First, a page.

Today, stars and Hollywood moguls treasure Hancock Park for the same reason they did in the 1920s: it’s both ravishingly beautiful and right near the studios (Paramount is just across its Melrose border). Studded with elegant Tudor, English, and Spanish and American Colonial Revival homes, it’s one of the oldest, most well-preserved neighborhoods in Los Angeles … and one of the most intact historic enclaves in the country.

Hancock Park was born in the early 1920s, when developer-philanthropist George Hancock donated 23 acres of land — including his family home — to Los Angeles County. That parcel is now the site of the LA County Museum of Art and the La Brea Tar Pits and Museum. Later, he subdivided most of the rest of the family land into residential lots, reserving 105 acres for what would become Wilshire Country Club.

Hancock commissioned an impressive list of architects to design the homes and required all properties to be set back a sweeping fifty feet from the street with electrical lines behind them. With its quick access to the movie studios, Hancock Park quickly attracted the cream of Hollywood, along with an array of other tycoons and dignitaries. Today, some of the homes are foreign diplomatic residences; Japan, Belgium, Canada, Argentina, to name a few, as well as the 1928 Wallace Neff home of LA’s British Consul-General.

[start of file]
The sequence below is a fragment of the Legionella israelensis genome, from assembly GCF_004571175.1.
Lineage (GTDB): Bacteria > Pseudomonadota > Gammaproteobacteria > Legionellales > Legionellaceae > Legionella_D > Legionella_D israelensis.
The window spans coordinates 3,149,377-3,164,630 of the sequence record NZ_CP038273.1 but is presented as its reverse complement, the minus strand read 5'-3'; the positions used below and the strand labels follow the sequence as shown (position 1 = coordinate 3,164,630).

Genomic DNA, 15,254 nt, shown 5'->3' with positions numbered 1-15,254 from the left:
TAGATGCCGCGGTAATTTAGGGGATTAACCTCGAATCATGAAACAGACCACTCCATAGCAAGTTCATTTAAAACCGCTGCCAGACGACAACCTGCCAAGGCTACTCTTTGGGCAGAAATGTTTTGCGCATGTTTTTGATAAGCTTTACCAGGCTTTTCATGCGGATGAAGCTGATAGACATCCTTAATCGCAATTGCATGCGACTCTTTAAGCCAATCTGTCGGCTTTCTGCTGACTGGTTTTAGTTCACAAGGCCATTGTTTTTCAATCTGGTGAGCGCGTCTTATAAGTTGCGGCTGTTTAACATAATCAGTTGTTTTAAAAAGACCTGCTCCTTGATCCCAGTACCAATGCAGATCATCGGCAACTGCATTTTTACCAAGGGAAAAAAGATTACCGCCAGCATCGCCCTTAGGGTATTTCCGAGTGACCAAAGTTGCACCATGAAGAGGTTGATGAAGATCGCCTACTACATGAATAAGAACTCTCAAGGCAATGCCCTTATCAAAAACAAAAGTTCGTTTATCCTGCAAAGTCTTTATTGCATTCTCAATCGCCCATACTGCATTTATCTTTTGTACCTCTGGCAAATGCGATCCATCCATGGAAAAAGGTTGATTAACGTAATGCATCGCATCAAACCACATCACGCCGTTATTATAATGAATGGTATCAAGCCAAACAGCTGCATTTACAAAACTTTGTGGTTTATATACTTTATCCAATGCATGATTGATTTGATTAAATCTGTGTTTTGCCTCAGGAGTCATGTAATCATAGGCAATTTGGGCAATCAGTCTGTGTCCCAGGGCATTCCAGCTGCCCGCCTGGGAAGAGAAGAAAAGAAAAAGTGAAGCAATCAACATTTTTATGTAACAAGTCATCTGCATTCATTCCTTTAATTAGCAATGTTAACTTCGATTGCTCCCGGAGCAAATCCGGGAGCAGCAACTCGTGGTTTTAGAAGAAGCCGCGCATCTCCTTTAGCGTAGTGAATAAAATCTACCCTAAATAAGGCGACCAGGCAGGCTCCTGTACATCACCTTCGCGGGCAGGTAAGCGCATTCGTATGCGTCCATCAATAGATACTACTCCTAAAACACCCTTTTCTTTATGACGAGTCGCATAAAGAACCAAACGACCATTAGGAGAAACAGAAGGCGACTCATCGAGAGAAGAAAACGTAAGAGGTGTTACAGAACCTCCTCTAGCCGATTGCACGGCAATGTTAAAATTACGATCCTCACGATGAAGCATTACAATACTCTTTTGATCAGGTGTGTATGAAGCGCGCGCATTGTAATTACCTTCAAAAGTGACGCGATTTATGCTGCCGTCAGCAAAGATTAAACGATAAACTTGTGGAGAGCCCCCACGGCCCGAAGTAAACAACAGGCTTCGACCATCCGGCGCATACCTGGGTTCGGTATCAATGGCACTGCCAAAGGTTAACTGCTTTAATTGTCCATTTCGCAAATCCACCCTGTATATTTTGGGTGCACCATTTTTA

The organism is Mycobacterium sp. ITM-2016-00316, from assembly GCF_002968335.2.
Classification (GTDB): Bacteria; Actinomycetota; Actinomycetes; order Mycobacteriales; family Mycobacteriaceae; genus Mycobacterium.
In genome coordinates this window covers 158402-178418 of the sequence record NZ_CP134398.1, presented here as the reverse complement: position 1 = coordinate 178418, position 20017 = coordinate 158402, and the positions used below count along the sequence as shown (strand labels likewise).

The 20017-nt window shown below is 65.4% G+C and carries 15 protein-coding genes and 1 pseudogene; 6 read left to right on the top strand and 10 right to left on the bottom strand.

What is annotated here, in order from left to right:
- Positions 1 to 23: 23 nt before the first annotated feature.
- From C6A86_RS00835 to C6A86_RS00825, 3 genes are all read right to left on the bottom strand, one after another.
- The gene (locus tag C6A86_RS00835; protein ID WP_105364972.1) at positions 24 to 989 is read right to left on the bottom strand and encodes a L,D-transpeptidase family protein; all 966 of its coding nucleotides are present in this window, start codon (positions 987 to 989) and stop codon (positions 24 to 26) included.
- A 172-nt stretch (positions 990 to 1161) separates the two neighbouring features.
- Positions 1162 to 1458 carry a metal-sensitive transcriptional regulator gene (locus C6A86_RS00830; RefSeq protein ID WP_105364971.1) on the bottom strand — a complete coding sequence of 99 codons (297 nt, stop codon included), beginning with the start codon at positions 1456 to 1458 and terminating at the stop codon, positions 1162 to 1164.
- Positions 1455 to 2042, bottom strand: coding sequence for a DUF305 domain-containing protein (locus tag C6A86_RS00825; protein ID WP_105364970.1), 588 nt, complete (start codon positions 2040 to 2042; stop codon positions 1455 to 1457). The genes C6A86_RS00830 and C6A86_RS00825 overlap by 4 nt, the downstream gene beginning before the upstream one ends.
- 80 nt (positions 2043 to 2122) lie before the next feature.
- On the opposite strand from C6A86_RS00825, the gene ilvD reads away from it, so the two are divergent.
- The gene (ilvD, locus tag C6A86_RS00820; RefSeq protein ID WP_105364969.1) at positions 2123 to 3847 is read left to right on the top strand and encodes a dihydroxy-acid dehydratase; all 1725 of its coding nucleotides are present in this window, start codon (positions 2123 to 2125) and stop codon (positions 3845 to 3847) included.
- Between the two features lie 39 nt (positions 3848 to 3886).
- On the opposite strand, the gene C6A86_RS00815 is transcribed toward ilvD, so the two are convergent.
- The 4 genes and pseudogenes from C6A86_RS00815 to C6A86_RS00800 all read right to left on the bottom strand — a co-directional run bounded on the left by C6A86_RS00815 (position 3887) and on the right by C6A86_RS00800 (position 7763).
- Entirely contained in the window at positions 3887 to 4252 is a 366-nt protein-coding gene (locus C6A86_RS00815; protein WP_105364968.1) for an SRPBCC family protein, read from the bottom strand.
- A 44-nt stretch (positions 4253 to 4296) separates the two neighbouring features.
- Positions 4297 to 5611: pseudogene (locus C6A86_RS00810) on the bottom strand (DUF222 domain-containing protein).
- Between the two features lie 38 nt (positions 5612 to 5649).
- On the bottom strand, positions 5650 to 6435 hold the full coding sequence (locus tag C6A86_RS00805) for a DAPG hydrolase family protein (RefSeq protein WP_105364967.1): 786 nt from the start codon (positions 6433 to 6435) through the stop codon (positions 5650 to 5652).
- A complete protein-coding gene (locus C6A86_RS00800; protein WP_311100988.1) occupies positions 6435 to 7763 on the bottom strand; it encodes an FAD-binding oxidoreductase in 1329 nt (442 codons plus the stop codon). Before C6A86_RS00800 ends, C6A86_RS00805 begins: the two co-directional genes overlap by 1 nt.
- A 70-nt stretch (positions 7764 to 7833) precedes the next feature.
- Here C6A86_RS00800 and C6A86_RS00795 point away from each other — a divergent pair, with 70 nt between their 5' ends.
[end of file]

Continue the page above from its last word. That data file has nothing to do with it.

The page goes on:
One of Hancock Park’s early architects was Leland Bryant, a master of storybook grandeur whose work has enchanted stars from Marlene Dietrich to Katy Perry. Bryant’s 1926 French Norman Châteauesque apartment building, Le Faubourg St Gilles (now Country Club Manor) at 316 North Rossmore, is one of the most palatial full service prewar residential buildings in Los Angeles. It’s also Hancock Park’s most sought-after condominium complex.

“Aside from the beauty and quality of life in my neighborhood, Hancock Park has beengranted HPOZ (Historic Preservation Overlay Zone) status, which ensures these homes will be preserved for generations to come,” says Galloway. “Along with the benefit of preservation, this status allows homeowners to qualify for the Mills Act. Several of my clients have taken advantage of this program. As a resident I am thrilled to live in such an architecturally-intact gem of a neighborhood”

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